Published April 2011: eHow Family & Relationships
Finding the Perfect Mix for a Blended Family
How to Achieve Harmony While Embracing Differences
When Cherie and Steve Miller married 10 years ago, they knew it would be a challenge merging their existing families. Cherie had three sons, ages 12, 18 and 20, and Steve had four—6-year old twins, a 12-year-old and a 14-year-old. The idea of managing a nine-person household seemed a little daunting.
The Atlanta-based family had to set up a plan and work through the day-to-day challenges unique to blended families. How would they handle the emotional adjustment, living arrangements, discipline and even laundry with seven boys?
“While there’s always plenty going wrong, we choose to focus on the things going right and compliment one another for what each of us do right,” Steve Miller said. “That way, when we need to talk about things that are going wrong, they don’t overwhelm us.”
Finding a healthy balance while adjusting to a new way of life is something all blended families face while embarking on this new journey. While this change to the family structure requires some adjustment, it is possible to work out the growing pains by laying the foundation with a family plan and building bonds as you go along.
Laying the Foundation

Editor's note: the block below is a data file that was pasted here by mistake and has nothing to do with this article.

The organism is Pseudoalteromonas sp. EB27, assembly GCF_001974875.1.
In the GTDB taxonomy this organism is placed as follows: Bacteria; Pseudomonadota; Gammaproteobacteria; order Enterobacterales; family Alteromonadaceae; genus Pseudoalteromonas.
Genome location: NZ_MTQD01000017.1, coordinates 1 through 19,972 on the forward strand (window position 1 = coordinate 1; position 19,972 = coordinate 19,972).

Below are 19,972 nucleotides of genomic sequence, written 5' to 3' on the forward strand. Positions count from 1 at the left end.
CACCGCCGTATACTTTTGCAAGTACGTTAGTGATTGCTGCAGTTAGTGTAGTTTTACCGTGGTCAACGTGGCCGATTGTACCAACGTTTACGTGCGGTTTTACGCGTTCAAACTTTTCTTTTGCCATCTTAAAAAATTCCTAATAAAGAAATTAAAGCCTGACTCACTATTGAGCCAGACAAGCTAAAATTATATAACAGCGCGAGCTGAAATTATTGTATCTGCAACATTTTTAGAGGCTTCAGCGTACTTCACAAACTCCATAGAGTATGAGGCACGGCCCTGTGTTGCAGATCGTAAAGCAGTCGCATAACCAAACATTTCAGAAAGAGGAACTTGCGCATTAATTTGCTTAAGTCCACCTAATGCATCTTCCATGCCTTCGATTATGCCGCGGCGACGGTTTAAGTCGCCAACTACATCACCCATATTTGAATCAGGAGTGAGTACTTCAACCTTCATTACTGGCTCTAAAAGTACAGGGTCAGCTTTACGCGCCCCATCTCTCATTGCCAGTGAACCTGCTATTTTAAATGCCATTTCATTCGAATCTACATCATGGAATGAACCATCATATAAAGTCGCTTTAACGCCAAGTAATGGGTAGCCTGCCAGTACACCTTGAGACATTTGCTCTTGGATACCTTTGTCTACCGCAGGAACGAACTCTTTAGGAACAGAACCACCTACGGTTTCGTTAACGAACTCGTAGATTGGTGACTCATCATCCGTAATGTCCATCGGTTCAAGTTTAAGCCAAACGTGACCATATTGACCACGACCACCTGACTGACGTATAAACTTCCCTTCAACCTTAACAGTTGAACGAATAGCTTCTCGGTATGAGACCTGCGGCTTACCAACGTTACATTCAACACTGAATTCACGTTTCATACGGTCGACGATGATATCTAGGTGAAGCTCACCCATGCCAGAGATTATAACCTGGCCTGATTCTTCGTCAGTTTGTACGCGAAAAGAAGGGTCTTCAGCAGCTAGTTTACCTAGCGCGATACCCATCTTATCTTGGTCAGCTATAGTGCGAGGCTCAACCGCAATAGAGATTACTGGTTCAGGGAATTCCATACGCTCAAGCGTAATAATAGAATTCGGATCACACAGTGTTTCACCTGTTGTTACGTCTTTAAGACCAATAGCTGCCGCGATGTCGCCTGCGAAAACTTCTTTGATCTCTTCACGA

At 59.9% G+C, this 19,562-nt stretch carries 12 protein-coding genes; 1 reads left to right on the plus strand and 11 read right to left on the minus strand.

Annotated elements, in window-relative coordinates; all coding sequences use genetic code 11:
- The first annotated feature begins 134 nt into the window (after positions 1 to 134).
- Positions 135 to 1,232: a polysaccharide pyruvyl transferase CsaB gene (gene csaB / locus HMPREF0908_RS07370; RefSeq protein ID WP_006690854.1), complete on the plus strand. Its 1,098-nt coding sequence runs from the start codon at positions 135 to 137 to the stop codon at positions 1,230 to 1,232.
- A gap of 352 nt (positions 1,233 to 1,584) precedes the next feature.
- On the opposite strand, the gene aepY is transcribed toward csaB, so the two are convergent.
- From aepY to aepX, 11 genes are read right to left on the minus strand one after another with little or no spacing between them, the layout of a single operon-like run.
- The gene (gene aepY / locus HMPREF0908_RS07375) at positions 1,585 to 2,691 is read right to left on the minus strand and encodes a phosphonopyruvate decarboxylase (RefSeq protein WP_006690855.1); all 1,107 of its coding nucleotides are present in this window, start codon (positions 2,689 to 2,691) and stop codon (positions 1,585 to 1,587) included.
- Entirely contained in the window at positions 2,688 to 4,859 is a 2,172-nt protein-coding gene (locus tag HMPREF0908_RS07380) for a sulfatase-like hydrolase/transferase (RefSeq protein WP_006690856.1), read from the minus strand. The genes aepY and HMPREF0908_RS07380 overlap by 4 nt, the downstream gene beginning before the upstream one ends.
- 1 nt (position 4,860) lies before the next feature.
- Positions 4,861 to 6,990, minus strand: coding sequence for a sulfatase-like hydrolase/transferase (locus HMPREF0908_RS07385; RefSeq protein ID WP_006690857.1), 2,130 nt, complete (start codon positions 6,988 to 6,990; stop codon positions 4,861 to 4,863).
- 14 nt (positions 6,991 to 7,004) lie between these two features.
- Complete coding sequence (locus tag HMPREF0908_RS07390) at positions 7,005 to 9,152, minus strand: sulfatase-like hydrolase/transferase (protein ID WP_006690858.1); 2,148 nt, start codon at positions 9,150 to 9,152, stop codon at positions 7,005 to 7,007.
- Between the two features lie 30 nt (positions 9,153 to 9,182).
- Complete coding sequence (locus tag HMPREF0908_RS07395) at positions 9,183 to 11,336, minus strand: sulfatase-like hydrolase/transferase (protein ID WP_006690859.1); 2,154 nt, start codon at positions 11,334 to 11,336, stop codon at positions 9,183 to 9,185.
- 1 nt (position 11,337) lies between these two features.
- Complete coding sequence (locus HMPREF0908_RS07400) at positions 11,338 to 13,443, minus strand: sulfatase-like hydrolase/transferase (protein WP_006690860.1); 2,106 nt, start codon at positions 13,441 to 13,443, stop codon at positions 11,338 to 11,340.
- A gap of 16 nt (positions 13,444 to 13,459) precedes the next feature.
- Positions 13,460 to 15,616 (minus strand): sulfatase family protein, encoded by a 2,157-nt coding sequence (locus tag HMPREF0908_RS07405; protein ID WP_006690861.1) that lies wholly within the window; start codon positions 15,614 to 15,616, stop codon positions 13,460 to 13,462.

In order to preserve the stepfamily unit, first and foremost, couples must plan, said a stepparent and family therapist Christina Roach, who is also president of Success for Steps, a go-to stepfamily resource.
“From informing one’s own children of his or her intention to remarry to aspects of daily living in the new family unit, tensions between stepfamily members can be eased by a well-thought out plan as it provides much needed structure,” Roach said.
The Millers’ first priority was to find a place for seven sons to sleep. This entailed building walls to make more rooms so that each child had his own privacy, Steve Miller said.
Household chores also were a factor in the Miller household. Each child was responsible for washing his own clothes and keeping rooms clean. Steve Miller and his wife quickly learned that they needed to lower their standards.
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